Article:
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McDonnell may have an impact on other political corruption cases working their way through the appellate courts. For instance, former New York Assembly speaker Sheldon Silver has argued that the actions underlying his May 2016 conviction are not criminal, but a normal and standard part of operating within the New York political system. Former Illinois governor Rod Blagojevich, who has been incarcerated since his corruption conviction for actions he took in office – most famously, using his office to sell the Senate seat left by President Obama – similarly has argued that routine “political horse trading” on his part does not amount to bribery. Like McDonnell, they assert that the alleged quo in their respective cases is not criminal.

The Supreme Court’s decision also is likely to reach beyond the realm of political corruption cases to all federal bribery cases requiring the government to prove quid pro quo. The federal bribery laws include the general federal bribery statute (18 U.S.C. § 201) as well as the myriad statutes that govern bribery of specific individuals – i.e., bribery of a bank examiner – or bribery in a specific context – i.e., in connection with the sale or distribution of alcohol or to induce the award of business from the federal government. Like bribery in the political corruption context, the prohibitions set forth in the other federal bribery statutes are linked to an individual’s position of power and ability to bestow a desired quo.

McDonnell also may have an impact on insider trading cases. The government must prove receipt of a personal benefit by the tipper to impose liability for insider trading. Under Second Circuit law, to prove receipt of such personal benefit, the government must show “a relationship between the insider and the recipient that suggests a quid pro quo from the latter, or an intention to benefit the [latter].” The Court’s strict definition of quo in McDonnell could support a more limited definition of the quo in insider trading cases as well, i.e., proof that the receipt of the alleged personal benefit is “specific and focused” to the alleged tip.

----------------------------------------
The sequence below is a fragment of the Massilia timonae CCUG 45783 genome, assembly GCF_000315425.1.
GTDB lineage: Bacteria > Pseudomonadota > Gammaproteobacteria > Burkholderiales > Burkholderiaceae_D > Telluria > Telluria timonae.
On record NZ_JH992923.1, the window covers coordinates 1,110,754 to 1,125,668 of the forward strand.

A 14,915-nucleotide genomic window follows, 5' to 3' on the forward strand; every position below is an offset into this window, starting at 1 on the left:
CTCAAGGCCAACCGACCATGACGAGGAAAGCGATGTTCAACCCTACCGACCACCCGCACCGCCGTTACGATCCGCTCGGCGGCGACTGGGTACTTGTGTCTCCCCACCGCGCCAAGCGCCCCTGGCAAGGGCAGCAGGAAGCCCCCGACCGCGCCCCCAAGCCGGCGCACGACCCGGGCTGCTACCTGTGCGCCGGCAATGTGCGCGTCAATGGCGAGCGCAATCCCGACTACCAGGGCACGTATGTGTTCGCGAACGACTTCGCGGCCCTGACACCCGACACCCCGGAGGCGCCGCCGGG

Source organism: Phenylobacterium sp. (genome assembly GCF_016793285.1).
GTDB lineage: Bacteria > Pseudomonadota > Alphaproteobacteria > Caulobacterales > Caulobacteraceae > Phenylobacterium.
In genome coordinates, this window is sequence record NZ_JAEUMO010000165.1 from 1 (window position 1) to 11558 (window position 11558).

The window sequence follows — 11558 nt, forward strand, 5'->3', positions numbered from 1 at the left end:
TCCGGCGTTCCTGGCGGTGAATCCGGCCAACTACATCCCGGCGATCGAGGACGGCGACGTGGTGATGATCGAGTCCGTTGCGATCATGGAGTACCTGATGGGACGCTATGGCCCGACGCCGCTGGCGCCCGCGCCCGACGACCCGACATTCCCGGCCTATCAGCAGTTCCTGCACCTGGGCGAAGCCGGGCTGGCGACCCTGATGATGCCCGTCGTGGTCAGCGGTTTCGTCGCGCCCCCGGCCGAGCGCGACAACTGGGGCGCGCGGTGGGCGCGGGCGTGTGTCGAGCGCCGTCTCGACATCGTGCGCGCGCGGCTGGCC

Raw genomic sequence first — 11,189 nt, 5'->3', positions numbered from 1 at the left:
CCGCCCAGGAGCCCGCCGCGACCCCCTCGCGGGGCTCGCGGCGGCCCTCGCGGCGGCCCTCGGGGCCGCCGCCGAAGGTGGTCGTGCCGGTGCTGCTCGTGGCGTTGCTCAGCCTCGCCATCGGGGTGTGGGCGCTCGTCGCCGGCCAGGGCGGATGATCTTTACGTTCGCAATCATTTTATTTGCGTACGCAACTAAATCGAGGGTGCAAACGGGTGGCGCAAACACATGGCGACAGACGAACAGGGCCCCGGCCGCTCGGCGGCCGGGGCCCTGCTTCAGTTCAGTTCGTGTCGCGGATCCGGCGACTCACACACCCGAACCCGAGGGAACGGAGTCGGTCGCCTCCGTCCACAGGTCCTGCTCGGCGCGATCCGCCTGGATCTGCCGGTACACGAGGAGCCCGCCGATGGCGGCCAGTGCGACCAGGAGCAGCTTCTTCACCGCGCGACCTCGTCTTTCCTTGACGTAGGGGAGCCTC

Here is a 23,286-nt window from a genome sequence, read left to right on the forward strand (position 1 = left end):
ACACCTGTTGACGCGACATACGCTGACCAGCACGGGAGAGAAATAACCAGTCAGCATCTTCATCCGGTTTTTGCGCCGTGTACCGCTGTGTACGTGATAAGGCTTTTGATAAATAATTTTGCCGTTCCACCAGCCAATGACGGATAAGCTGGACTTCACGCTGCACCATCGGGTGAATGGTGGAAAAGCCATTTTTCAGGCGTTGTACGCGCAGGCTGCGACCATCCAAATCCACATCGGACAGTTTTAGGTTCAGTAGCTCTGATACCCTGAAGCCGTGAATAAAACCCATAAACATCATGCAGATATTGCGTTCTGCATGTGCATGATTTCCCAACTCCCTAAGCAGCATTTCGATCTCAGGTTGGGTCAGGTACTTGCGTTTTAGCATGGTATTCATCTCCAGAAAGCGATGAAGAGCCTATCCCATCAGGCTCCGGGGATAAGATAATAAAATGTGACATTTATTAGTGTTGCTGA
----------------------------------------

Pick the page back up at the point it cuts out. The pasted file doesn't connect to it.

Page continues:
Individuals charged under these statutes can now point to McDonnell to argue that an overly broad interpretation of the relevant statute to include all positive or favorable actions toward the alleged quid provider is unconstitutional or that the alleged quo is not sufficiently defined or connected to the quid. An analysis of whether the quo actions taken by the accused rise to the criminal level will be fact dependent based on the nature of the position of power and the customs in that particular context. The Court’s analysis of these factors in the political arena in McDonnell can be used to draw parallels in bribery and other cases requiring receipt of a benefit.

Whether a given quo qualifies as criminal is generally the kind of fact-determination made by a jury at the end of a trial. Accordingly, most of these claims likely will be raised during trial in connection with the crafting of jury instructions. Perhaps the prospect of stricter jury charges can be used by defense counsel in the pretrial stage to convince the government not to bring charges at all. Those individuals who already have gone to trial can rely on McDonnell to challenge the jury charges in their case either on direct appeal or in a collateral attack of their conviction.

White-collar practitioners should be expansive in their reading of the McDonnell decision. The Court’s quid pro quo analysis can have far-reaching implications for not only political corruption and federal bribery cases, but any case requiring proof of a this-for-that exchange like insider trading. Federal prosecutors should no longer be permitted to rely on broad unfocused actions as proof of wrongdoing.

From The Insider Blog:  White Collar Defense & Securities Enforcement.